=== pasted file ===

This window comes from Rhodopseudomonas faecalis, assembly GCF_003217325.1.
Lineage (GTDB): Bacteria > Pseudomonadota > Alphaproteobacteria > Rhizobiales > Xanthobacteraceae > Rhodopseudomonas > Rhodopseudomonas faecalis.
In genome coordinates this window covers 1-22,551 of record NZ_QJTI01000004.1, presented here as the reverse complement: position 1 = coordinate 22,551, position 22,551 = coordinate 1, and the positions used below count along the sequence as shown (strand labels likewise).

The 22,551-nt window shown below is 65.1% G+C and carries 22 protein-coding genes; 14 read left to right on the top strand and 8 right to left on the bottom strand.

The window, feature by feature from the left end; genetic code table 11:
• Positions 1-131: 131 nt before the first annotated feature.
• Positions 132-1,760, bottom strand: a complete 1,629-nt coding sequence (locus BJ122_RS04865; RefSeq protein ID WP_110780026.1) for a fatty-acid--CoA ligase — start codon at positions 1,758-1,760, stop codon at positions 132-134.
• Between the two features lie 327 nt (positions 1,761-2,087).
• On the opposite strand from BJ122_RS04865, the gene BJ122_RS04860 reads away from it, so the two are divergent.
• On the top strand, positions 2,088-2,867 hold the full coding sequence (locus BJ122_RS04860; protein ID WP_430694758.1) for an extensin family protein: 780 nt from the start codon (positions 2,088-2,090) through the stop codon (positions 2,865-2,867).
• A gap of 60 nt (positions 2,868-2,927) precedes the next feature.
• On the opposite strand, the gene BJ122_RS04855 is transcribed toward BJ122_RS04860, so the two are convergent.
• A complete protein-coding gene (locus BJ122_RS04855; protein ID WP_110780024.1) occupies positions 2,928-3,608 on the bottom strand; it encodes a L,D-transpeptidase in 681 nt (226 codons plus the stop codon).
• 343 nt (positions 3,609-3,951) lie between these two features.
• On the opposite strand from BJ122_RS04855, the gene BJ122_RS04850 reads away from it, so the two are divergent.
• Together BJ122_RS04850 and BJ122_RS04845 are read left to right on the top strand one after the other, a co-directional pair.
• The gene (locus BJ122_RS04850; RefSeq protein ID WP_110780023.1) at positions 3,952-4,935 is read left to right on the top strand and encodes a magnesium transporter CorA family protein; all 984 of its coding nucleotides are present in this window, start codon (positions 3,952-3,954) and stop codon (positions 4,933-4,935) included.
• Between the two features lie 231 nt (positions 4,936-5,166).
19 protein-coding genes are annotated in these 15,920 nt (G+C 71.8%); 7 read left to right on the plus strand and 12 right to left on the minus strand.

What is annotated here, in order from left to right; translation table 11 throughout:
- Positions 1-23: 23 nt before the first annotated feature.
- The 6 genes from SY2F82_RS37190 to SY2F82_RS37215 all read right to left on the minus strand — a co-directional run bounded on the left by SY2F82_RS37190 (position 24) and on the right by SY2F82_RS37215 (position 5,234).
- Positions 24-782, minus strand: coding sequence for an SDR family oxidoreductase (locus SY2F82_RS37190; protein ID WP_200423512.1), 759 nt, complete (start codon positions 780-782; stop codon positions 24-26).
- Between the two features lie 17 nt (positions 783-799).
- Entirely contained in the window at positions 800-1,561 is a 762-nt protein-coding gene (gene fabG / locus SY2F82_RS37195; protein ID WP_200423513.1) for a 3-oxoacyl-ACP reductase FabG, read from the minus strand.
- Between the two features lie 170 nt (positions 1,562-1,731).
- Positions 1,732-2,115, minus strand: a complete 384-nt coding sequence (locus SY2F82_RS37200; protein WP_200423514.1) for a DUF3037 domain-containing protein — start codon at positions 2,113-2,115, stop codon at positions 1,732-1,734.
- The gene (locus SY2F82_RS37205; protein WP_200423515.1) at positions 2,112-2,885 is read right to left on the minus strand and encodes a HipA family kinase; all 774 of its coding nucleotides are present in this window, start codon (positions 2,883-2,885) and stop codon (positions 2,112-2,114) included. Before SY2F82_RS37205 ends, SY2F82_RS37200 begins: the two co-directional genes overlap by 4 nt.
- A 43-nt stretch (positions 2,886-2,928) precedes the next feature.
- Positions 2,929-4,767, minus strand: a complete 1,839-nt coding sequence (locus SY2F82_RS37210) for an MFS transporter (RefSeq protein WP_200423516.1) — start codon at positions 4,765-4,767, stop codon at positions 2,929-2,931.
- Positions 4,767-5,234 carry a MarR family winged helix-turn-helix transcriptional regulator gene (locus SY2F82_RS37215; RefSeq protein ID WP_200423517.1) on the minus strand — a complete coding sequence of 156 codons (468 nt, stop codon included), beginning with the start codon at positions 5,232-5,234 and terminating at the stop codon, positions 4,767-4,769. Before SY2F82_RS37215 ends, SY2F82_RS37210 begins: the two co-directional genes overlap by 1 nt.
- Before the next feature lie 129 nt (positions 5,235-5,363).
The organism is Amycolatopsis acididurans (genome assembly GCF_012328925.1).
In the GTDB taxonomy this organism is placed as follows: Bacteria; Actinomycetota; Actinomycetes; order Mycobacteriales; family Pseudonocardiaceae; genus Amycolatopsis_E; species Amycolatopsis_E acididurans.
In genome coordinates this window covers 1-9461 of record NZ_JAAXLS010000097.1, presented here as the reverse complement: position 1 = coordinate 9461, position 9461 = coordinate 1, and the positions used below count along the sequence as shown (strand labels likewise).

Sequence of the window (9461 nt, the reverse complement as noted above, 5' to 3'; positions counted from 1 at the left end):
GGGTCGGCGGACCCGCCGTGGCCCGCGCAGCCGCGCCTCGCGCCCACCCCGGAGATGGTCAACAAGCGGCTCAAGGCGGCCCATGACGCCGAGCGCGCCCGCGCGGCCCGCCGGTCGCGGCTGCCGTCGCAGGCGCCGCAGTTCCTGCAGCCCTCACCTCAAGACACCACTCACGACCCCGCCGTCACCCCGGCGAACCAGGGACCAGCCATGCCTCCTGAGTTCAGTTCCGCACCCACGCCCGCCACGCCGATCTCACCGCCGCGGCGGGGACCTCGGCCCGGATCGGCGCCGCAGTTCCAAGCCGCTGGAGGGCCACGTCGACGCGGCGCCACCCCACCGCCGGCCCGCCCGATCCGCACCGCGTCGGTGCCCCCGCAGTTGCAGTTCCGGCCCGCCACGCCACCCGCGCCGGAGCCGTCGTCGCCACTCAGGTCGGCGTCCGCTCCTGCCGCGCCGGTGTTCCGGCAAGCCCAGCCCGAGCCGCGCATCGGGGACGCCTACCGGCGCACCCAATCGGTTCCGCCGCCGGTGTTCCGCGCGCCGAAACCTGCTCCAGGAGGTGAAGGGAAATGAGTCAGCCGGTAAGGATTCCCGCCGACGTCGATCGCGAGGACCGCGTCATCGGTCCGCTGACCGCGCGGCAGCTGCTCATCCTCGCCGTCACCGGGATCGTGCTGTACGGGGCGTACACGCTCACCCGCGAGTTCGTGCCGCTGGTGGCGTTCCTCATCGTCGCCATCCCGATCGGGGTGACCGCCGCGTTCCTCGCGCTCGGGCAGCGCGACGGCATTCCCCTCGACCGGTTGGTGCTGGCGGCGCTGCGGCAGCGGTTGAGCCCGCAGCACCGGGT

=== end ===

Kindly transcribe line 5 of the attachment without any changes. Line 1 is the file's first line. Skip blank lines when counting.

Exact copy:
The window, feature by feature from the left end; genetic code table 11: